More on Mental Health

Posted on September 23, 2005. Filed under: Health |

How very easy it is for governments to sweep the problem of mental health under the carpet. After all, many people with mental illness do not want to take advantage of the service. All you need is a good strong dose of paranoid schizophrenia, and, when unwell, you’ll stay well away and avoid that medication. All of which saves our government millions of dollars a year.

Additionally, society would really prefer the mentally ill to just disappear and not bother them (the “not in my neighbourhood�? syndrome), so its easy for them not to notice that money is not being spent in nearly adequate amounts for the care of those who need it. Notice I am not saying “the care of those who want it�?. Those who want it often have a wonderful ability to mobilise many resources and supports which the others cannot or will not, because of their illness. And, in the case of our very busy Community Mental health team, those who want it are getting it, at the expense of those who need it but are avoiding it. We simply do not have the resources any longer.

Its no longer safe to do our job alone. What sane community nurse will walk into a house where there is someone holding a knife or gun, or a lump of timber. Of course we don’t know for sure that this is going to happen. But it has happened often enough for us to know that theres a strong possibility that it could. So we go visiting in twos. At least one will have a mobile phone to call for help and that one remains close to a door and escape at all times. Two-up visits are not always an efficient was of dealing with our customers, but under the circumstances, the only sane thing to do. Our top level managers will not provide us with a proper alternative.

The community at large complains about the number of mentally ill people who end up in gaol. I wonder where they want us to put them, because the government keeps closing hospital beds. We don’t have the luxury of a longstay ward… anywhere… in this state. Other services like the Sallies and St Vinnies and Richmond Fellowship and Centacare and New Horizons and many more who popped out of the woodwork and said “oh we’ll take ‘em�? have been given some money to look after those chronically ill people who cannot manage in mainstream society. Of course those services don’t actually employ people who are qualified… like (god forbid) psychiatric nurses (it would cost too much out of the $$$ per person that some of them get every year) and so our state run service STILL has to manage, without proper funding, alongside those NGOs.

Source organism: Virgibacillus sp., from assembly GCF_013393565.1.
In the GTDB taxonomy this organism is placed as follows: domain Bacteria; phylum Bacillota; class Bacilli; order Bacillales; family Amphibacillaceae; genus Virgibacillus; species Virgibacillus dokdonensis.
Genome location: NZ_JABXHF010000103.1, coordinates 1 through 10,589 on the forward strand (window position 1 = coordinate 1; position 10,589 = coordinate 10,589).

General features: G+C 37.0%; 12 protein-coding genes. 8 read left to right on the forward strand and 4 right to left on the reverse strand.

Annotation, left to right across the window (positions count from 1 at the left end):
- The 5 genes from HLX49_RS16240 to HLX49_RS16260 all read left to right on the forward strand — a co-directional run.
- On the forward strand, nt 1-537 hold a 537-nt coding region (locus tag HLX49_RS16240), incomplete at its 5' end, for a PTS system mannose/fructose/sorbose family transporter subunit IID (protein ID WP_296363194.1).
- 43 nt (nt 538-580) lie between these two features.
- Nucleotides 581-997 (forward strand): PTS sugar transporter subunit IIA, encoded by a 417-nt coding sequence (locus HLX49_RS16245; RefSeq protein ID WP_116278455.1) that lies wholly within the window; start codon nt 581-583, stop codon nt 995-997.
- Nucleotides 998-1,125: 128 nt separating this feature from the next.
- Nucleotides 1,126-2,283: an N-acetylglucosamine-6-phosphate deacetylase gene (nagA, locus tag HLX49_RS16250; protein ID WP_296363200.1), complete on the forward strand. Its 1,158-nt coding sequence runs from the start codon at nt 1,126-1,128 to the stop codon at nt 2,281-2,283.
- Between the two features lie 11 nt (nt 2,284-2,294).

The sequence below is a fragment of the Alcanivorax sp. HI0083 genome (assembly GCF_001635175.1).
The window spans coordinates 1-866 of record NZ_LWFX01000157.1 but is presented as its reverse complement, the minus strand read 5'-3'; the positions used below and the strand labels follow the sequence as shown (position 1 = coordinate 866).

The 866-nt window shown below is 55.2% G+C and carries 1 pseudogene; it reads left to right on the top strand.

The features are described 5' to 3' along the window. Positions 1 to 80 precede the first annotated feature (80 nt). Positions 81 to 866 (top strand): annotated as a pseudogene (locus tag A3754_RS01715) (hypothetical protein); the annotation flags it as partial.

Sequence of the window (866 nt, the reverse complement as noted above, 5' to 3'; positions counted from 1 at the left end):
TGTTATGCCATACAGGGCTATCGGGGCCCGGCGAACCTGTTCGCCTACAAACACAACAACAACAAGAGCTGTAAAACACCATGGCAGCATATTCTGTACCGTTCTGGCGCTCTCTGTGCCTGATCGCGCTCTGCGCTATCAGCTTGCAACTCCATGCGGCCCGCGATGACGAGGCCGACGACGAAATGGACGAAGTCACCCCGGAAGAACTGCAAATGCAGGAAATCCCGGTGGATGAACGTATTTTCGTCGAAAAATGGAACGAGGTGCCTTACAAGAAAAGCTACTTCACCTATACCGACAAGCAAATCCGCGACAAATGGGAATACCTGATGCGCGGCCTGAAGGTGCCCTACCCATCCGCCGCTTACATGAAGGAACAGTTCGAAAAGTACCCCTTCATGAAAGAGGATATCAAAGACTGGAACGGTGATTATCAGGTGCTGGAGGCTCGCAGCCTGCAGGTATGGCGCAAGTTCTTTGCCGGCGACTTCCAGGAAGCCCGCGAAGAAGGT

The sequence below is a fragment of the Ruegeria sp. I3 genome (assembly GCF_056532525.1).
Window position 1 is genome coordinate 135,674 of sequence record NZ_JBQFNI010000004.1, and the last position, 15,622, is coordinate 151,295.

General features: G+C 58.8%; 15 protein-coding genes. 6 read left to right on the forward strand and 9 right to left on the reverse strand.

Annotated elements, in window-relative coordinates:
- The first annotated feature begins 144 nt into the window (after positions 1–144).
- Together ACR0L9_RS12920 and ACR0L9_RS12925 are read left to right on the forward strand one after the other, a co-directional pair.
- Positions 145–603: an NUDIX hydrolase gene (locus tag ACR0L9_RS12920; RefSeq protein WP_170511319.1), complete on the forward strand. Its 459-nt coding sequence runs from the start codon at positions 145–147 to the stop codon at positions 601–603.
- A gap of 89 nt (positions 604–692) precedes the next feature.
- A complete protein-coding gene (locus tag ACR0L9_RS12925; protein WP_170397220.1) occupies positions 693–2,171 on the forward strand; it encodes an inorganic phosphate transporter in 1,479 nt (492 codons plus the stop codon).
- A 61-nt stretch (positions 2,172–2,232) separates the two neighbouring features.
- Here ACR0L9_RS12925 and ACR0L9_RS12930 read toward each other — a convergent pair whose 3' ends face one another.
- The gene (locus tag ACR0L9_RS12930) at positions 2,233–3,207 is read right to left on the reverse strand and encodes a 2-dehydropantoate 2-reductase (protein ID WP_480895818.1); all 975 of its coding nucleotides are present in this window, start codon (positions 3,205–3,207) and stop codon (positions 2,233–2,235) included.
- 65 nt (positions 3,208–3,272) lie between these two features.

All I can see is total, unmitigated mismanagement. The government has got it wrong and its just throwing good money after bad.

Total mainstreaming of mental health is both dangerous and stupid.

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2 Responses to “More on Mental Health”

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My mother was a psychiatric nurse and we lived close to a “mental hospital” in a regional town.

This is a subject worthy of more mainstream discussion, so thanks for raising it.

I work for a multi-purpose health agency and one of the most common issues I come across is case management of people needing care in the community. It doesn’t matter if this is acute, mental or aged.

Too often there are many different people and agencies involved when there should be a single point of contact.

If we’re going to treat and care for people in their home environment, which is a noble objective, we need to have proper systems in place. I don’t think that’s the case in many instances.

Stupidity in mental health management! I agree. Ironic, isn’t it?

Right on the money, Michael, with the issues of multiple agencies.

 
I have no problem with NGOs taking over the care of our chronically mentally unwell clients… but they need to do it all, and not expect that we will still have the same level of input as before. The way I see it is, either they manage the client, or they don’t. And if they don’t, the funding must return to those who do. I am talking about general care here, I certainly do not expect them to cope in times of crisis, thats what our team is for.  Day to day management, though, should be done by the agency thats being funded for it.
 
There was a case recently where one NGO was being given $500k a year to look after one particularly unwell person. The person was so unwell that that particular agency was *not* able to care for him. They did not have properly qualified staff. So the community mental health team was still doing the work, but the funding was going to the NGO. This is one extreme case, but it highlights one of the problems. In having said this I do not want to detract from the wonderful work that these NGOs do in other areas. The 4 Corners episode on Monday illustrated that in spades.
 
Its just that I believe that the government is expecting (and some NGOs are claiming) that they can do the same job as qualified psych staff. I say they cannot.
 
However, even within the government run agencies, there are services being fragmented. We have a clear example of that in this region, and alas I cannot be too specific, but suffice to say that, in the end, there are parts of the government agencies who have become so specialised that they perform a very limited service for a limited number of people, and the ones who really need a service cannot get what they need.
 
Its nothing short of criminal.

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